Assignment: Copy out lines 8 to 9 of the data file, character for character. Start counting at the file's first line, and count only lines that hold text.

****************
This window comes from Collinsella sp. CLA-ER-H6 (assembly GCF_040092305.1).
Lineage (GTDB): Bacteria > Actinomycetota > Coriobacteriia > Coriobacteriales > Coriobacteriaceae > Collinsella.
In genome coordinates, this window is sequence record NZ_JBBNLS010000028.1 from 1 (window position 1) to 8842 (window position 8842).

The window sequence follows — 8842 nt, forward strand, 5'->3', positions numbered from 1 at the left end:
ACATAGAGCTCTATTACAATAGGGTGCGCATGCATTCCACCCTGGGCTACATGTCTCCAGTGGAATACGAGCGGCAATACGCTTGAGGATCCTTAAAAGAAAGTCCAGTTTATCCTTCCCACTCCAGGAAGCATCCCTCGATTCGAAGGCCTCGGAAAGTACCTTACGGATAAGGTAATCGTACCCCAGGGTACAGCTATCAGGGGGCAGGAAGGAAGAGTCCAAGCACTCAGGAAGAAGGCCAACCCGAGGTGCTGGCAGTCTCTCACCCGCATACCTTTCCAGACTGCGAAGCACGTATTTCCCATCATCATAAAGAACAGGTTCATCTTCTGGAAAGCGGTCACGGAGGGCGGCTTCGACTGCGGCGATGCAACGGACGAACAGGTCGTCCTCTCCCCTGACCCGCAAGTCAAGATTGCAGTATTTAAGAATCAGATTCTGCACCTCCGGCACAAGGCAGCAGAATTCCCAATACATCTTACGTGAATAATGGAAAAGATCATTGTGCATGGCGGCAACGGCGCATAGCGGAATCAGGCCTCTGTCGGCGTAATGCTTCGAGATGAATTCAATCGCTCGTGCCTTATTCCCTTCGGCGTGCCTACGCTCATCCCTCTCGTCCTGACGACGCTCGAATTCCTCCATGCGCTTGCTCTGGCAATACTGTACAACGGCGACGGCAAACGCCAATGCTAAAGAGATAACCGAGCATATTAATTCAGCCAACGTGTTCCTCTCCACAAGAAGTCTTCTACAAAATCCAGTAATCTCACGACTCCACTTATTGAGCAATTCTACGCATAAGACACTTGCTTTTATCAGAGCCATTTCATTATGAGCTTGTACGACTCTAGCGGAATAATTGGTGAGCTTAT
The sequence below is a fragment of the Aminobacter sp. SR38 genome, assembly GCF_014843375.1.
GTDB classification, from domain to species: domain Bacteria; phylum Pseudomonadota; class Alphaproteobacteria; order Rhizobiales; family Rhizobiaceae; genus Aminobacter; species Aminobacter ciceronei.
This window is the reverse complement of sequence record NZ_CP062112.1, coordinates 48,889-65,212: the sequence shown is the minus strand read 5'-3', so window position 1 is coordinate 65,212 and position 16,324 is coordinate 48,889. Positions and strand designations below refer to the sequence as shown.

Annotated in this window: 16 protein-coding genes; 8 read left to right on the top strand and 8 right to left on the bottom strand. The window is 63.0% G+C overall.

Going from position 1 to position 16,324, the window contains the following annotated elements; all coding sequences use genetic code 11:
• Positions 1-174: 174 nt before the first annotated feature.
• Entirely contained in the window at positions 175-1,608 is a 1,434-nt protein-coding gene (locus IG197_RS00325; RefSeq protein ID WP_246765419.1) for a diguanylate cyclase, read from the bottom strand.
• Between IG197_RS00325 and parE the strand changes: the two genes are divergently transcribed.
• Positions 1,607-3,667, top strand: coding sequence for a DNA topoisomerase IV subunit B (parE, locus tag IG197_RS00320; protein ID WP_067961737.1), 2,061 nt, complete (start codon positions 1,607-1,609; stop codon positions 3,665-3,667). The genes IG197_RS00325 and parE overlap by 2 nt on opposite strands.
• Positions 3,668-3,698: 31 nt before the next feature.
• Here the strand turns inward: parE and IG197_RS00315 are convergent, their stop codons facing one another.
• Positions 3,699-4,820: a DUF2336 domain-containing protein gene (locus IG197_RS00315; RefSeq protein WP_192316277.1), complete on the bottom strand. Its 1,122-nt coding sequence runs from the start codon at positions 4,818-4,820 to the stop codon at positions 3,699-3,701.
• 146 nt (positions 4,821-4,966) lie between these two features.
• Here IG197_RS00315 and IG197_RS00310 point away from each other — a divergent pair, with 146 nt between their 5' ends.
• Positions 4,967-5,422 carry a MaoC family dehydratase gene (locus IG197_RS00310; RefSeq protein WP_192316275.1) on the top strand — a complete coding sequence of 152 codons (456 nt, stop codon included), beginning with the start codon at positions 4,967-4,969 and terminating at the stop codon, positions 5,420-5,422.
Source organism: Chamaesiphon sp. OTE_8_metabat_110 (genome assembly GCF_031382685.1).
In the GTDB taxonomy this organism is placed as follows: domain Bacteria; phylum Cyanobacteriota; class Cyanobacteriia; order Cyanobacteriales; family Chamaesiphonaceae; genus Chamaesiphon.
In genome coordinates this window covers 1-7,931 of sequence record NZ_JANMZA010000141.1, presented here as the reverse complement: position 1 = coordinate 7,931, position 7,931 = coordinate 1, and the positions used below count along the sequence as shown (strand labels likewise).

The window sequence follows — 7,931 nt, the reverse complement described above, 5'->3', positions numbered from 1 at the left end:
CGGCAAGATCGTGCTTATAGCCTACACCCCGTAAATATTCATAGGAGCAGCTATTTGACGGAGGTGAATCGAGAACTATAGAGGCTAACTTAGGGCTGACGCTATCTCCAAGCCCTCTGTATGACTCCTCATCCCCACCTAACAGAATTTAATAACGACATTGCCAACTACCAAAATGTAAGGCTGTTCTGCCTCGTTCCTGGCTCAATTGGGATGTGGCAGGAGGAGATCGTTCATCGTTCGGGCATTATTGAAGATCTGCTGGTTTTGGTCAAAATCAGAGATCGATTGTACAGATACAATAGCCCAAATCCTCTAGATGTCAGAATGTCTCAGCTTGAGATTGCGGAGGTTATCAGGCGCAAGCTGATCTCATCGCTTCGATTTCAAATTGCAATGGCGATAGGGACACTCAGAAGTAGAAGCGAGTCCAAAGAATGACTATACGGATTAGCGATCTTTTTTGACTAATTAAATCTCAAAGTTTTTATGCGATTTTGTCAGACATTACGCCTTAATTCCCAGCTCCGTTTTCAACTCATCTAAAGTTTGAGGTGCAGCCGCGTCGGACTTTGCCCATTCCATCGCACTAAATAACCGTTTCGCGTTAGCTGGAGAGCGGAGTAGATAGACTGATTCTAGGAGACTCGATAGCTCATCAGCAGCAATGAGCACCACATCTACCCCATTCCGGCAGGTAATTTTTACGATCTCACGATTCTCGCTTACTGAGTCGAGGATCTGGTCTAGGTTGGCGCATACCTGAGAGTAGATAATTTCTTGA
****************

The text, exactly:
This window is the reverse complement of sequence record NZ_CP062112.1, coordinates 48,889-65,212: the sequence shown is the minus strand read 5'-3', so window position 1 is coordinate 65,212 and position 16,324 is coordinate 48,889. Positions and strand designations below refer to the sequence as shown.

Annotated in this window: 16 protein-coding genes; 8 read left to right on the top strand and 8 right to left on the bottom strand. The window is 63.0% G+C overall.